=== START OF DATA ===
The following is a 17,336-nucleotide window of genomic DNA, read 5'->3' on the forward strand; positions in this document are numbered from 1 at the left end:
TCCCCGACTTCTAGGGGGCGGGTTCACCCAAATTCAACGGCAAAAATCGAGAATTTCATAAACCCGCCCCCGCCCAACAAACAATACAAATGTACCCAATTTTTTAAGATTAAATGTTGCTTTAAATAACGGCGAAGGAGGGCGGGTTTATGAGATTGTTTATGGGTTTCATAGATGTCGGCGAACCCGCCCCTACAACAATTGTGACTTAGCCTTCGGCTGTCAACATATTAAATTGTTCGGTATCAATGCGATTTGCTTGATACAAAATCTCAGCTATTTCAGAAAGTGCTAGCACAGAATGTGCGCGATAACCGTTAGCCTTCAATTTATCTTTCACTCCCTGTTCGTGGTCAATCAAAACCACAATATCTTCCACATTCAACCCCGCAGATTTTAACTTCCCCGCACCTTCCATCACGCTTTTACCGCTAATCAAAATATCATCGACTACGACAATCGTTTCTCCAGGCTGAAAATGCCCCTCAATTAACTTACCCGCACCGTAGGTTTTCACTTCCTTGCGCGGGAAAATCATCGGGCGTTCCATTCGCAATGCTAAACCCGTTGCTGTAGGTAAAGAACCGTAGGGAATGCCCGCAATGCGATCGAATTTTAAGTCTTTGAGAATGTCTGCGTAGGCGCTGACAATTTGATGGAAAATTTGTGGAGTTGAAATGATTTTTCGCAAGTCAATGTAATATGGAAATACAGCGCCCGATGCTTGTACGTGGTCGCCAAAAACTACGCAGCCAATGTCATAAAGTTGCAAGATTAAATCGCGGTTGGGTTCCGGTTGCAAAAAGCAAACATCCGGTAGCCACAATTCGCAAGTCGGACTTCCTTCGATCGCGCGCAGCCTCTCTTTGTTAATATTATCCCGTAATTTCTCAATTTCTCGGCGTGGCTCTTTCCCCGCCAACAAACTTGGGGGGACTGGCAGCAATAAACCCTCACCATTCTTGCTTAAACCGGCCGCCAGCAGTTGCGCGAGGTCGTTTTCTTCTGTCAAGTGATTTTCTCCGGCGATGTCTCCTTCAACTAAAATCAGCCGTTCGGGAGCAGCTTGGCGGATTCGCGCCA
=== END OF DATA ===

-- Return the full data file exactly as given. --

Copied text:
The following is a 17,336-nucleotide window of genomic DNA, read 5'->3' on the forward strand; positions in this document are numbered from 1 at the left end:
TCCCCGACTTCTAGGGGGCGGGTTCACCCAAATTCAACGGCAAAAATCGAGAATTTCATAAACCCGCCCCCGCCCAACAAACAATACAAATGTACCCAATTTTTTAAGATTAAATGTTGCTTTAAATAACGGCGAAGGAGGGCGGGTTTATGAGATTGTTTATGGGTTTCATAGATGTCGGCGAACCCGCCCCTACAACAATTGTGACTTAGCCTTCGGCTGTCAACATATTAAATTGTTCGGTATCAATGCGATTTGCTTGATACAAAATCTCAGCTATTTCAGAAAGTGCTAGCACAGAATGTGCGCGATAACCGTTAGCCTTCAATTTATCTTTCACTCCCTGTTCGTGGTCAATCAAAACCACAATATCTTCCACATTCAACCCCGCAGATTTTAACTTCCCCGCACCTTCCATCACGCTTTTACCGCTAATCAAAATATCATCGACTACGACAATCGTTTCTCCAGGCTGAAAATGCCCCTCAATTAACTTACCCGCACCGTAGGTTTTCACTTCCTTGCGCGGGAAAATCATCGGGCGTTCCATTCGCAATGCTAAACCCGTTGCTGTAGGTAAAGAACCGTAGGGAATGCCCGCAATGCGATCGAATTTTAAGTCTTTGAGAATGTCTGCGTAGGCGCTGACAATTTGATGGAAAATTTGTGGAGTTGAAATGATTTTTCGCAAGTCAATGTAATATGGAAATACAGCGCCCGATGCTTGTACGTGGTCGCCAAAAACTACGCAGCCAATGTCATAAAGTTGCAAGATTAAATCGCGGTTGGGTTCCGGTTGCAAAAAGCAAACATCCGGTAGCCACAATTCGCAAGTCGGACTTCCTTCGATCGCGCGCAGCCTCTCTTTGTTAATATTATCCCGTAATTTCTCAATTTCTCGGCGTGGCTCTTTCCCCGCCAACAAACTTGGGGGGACTGGCAGCAATAAACCCTCACCATTCTTGCTTAAACCGGCCGCCAGCAGTTGCGCGAGGTCGTTTTCTTCTGTCAAGTGATTTTCTCCGGCGATGTCTCCTTCAACTAAAATCAGCCGTTCGGGAGCAGCTTGGCGGATTCGCGCCA